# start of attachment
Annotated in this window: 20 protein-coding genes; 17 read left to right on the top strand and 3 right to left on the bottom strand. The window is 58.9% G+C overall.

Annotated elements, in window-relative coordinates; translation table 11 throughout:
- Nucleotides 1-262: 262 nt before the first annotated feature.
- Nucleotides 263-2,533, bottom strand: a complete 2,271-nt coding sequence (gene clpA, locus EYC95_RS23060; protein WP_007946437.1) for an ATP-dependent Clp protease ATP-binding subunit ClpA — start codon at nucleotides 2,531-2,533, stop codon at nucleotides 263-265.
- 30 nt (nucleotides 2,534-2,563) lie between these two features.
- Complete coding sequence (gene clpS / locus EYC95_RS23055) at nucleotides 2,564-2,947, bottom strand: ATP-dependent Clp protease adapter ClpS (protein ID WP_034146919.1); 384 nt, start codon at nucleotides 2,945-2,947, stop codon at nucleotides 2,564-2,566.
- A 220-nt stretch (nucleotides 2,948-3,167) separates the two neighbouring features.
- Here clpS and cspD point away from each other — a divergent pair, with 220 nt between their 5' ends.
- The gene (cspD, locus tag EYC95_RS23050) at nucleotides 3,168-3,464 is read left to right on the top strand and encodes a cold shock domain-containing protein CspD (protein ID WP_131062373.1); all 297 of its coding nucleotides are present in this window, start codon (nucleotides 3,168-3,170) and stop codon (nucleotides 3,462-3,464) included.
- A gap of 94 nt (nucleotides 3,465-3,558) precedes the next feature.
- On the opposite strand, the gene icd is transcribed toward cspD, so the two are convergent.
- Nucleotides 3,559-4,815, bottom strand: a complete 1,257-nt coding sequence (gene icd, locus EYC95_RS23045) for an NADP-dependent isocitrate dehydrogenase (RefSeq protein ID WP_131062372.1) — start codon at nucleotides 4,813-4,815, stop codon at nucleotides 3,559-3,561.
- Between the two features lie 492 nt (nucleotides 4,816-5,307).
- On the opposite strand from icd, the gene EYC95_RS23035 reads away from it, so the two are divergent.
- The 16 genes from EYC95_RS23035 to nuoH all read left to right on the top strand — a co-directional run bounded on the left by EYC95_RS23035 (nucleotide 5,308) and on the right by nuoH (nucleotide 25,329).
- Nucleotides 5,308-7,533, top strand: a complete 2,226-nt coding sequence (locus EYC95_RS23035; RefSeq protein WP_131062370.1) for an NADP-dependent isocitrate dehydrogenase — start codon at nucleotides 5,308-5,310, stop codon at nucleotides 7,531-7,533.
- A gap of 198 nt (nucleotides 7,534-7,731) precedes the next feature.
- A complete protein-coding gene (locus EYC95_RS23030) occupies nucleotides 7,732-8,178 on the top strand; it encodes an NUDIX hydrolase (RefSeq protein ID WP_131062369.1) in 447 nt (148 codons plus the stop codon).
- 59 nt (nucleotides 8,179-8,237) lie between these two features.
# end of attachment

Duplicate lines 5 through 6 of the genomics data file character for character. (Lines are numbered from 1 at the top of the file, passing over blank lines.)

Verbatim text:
- 30 nt (nucleotides 2,534-2,563) lie between these two features.
- Complete coding sequence (gene clpS / locus EYC95_RS23055) at nucleotides 2,564-2,947, bottom strand: ATP-dependent Clp protease adapter ClpS (protein ID WP_034146919.1); 384 nt, start codon at nucleotides 2,945-2,947, stop codon at nucleotides 2,564-2,566.